Another option to consider is a robo-advisor, which is pretty much what it sounds like: an online algorithm-based investment advisor. This is a hot new product sector and these days you can find robo-advisors everywhere from giant financial companies to Silicon Valley start-ups. Many of these advisors don’t have minimums for assets invested and while they still charge a fee, it is often much lower than those charged by their human counterparts. If that sounds a little mechanical for your tastes, know that the latest innovation is a hybrid of automated investing with personal financial advice (usually in the form of a planning session by phone or a help line). Several outlets rank and breakdown the services of each robo-advisor to help you come up with the best one for your situation.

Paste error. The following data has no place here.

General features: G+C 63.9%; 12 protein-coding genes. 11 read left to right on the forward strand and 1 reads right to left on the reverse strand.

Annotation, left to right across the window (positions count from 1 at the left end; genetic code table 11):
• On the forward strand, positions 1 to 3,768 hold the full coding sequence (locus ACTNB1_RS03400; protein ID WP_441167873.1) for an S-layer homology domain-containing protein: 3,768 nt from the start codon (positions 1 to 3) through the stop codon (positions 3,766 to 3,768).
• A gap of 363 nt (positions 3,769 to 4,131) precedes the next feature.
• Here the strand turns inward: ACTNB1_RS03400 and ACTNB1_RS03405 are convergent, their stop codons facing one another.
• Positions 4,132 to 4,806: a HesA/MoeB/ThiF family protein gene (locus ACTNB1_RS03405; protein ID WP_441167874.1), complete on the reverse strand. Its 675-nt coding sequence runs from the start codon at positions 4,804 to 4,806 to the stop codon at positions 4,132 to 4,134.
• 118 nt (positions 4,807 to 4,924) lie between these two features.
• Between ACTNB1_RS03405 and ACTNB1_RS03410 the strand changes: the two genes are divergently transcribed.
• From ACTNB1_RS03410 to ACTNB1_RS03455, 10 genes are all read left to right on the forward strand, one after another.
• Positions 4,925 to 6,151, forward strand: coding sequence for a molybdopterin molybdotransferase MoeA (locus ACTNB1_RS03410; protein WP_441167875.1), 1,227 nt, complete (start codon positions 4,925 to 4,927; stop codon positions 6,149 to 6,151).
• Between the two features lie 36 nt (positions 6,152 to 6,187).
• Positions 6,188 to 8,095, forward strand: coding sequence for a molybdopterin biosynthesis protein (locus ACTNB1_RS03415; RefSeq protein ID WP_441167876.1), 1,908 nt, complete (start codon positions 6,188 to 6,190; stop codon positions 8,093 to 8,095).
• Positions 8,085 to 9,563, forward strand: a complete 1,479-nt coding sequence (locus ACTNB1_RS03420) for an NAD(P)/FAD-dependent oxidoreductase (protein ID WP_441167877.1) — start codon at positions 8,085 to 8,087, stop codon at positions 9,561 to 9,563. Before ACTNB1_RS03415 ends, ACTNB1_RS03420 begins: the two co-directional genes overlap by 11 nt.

Here’s what one advisor has to say about SEP-IRAs

All that said, I spoke to an advisor myself to get an idea of whether a SEP-IRA might be a good way to go. Kaya Ladejobi, CFP®, understands this problem both from a professional point of view and from starting her own business after years of working for large corporations. 

 A SEP-IRA is ideal for high-income business owners because it has a high contribution limit, according to Ladejobi, founder of Earn Into Wealth Strategies, LLC, an advisory firm dedicated to helping young professionals. For the 2017 tax year that limit is $54,000. However, for a new freelancer, a traditional IRA probably makes more sense.